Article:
1. ESRC Genomics Network (archive)
  2. Gengage
  3. The Human Genre Project

Cesagen · News

International Work on Patents

22.08.2011

Introduction

Cesagen's work on intellectual property and patents in the biosciences is profiled

Story

Intellectual property is an important focus of Cesagen’s work on the social and economic dimensions of genomics and the biosciences. Work at Cesagen Lancaster led by Dr. Paul Oldham with Dr. Stephen Hall and Dr. Oscar Forero has increasingly focused on large scale quantitative analysis of patent activity in the biosciences. The main focus of this work has been to provide evidence based analysis to inform policy makers participating in the work of the new Nagoya Protocol on Access to Genetic Resources and Benefit-Sharing under the Convention on Biological Diversity. Increasingly research has also focused on informing debates at the Intergovernmental Committee on Intellectual Property and Genetic Resources, Traditional Knowledge and Folklore at the World Intellectual Property Organization (WIPO).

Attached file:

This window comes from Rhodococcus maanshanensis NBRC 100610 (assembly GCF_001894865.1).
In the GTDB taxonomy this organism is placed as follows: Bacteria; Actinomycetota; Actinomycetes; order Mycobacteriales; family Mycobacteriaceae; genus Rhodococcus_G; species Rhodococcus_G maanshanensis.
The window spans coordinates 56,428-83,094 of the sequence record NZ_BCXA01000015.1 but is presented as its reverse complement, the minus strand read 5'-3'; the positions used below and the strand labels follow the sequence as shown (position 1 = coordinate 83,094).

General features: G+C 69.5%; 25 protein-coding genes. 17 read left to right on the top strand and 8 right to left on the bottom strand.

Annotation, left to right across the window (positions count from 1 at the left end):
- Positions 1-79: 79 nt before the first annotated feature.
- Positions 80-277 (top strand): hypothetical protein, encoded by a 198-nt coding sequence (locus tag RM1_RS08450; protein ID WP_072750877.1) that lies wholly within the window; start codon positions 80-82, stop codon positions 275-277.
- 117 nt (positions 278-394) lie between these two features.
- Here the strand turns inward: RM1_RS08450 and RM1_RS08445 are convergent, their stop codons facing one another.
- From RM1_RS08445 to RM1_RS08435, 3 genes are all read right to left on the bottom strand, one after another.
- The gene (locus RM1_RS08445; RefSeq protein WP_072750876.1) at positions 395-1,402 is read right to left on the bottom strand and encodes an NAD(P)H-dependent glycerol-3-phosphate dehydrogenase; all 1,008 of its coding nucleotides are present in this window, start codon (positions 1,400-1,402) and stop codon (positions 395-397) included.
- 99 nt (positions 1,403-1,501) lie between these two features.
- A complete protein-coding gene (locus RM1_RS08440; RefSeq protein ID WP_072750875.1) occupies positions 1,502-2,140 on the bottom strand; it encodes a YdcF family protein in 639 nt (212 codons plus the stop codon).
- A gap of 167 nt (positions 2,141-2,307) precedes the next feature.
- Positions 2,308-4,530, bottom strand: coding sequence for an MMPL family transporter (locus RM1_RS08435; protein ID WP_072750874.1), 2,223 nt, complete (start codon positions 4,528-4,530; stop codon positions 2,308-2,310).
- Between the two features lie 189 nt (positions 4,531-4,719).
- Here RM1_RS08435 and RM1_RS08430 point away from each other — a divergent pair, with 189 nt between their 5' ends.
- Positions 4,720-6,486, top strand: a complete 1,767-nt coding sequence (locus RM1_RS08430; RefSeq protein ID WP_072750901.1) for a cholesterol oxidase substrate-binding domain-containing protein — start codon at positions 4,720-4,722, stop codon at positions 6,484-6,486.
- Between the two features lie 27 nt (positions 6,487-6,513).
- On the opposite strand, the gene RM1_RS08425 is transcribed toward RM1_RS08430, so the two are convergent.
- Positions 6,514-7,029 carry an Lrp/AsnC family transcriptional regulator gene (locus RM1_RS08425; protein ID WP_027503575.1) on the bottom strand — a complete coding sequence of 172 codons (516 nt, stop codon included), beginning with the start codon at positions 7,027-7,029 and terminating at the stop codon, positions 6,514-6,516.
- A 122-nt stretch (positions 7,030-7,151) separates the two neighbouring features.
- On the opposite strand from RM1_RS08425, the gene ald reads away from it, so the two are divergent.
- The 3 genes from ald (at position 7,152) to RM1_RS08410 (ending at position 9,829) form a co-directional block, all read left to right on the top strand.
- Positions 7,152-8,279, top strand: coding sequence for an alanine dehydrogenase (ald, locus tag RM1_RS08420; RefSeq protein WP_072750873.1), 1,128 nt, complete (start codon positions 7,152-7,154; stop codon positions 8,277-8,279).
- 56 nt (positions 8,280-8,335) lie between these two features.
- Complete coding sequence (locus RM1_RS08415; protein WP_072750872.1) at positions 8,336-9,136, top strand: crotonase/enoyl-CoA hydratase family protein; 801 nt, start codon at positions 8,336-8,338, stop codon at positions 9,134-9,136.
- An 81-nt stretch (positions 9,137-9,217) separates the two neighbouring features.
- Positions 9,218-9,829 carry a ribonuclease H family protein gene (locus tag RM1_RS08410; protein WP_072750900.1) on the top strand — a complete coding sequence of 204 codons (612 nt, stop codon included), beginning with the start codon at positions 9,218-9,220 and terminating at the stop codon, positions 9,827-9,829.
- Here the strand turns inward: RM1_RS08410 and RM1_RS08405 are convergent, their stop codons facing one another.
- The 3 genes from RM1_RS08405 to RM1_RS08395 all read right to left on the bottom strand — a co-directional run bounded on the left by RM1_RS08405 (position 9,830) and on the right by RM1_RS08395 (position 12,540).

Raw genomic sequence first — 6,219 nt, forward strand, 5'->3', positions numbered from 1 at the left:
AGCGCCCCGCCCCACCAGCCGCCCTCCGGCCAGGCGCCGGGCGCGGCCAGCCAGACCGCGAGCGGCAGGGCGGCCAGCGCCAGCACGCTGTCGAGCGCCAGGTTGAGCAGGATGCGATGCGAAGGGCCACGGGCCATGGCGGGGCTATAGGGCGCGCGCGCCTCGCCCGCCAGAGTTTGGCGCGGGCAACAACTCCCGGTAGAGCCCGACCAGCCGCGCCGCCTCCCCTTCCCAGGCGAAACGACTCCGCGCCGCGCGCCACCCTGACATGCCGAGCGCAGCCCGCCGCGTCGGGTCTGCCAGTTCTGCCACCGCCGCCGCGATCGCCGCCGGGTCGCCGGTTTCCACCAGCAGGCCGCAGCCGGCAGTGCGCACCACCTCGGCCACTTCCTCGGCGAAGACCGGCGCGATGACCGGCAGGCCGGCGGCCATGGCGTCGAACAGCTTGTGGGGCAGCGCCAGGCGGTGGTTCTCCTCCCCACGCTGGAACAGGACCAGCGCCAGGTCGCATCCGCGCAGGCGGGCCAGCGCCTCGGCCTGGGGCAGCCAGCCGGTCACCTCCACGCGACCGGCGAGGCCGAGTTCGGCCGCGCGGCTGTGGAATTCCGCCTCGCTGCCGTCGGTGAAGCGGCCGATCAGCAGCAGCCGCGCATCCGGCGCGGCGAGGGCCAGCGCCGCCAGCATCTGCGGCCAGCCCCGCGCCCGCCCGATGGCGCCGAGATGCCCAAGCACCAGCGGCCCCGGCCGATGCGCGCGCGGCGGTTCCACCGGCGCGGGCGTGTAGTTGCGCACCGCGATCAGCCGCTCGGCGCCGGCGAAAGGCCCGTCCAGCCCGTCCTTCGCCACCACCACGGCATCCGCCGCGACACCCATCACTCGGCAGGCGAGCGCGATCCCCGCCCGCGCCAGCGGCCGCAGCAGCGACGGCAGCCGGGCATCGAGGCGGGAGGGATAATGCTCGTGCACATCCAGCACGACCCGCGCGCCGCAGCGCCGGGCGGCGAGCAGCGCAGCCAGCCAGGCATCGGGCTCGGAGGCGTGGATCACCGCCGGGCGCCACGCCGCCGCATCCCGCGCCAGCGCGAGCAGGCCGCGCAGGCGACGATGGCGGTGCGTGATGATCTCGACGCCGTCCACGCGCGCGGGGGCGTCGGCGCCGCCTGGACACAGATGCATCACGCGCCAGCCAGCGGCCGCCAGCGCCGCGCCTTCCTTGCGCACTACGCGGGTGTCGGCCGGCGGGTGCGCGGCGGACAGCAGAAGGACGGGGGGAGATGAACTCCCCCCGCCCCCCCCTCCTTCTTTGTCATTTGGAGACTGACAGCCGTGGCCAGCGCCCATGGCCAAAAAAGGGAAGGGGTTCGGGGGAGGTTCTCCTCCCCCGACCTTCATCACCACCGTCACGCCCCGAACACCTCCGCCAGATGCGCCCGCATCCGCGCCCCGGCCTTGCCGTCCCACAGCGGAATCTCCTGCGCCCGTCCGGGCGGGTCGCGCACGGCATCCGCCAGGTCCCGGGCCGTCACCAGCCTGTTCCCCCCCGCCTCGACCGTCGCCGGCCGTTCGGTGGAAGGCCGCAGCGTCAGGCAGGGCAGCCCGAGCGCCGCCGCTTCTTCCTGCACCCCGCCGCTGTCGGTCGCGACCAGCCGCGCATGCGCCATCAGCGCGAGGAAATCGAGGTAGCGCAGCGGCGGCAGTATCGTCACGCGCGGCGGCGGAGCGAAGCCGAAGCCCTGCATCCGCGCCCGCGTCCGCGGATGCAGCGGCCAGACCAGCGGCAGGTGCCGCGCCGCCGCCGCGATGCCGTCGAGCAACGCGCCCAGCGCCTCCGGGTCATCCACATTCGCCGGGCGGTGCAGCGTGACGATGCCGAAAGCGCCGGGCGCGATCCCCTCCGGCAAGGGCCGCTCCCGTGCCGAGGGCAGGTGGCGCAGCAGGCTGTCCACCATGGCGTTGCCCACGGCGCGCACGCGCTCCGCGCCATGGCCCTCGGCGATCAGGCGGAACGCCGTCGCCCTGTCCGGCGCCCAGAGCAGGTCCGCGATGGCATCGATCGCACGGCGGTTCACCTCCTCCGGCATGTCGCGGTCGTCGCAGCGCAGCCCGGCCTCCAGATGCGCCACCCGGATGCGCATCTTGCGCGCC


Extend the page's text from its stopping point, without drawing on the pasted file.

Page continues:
Early work at Cesagen focused on developing statistical data on trends for patent activity for biological diversity and traditional knowledge across the spectrum of industry sectors. During the second phase of Cesagen’s work this extended to developing capacity to use the World Patent Statistical Database (PATSTAT) to map patent activity for the biosciences around the world. As part of this work in 2009 the team developed an indicator for patent activity involving biological diversity for 53 European countries for use by the European Environment Agency as part of the 2010 European Biodiversity Targets.

Recent work has focused on the controversial subject of the disclosure of the origin of genetic resources and traditional knowledge in patent applications. This has been an extremely contentious subject in intergovernmental debates at the Convention on Biological Diversity and at the Intergovernmental Committee on Intellectual Property and Genetic Resources, Traditional Knowledge and Folklore under the World Intellectual Property Organisation.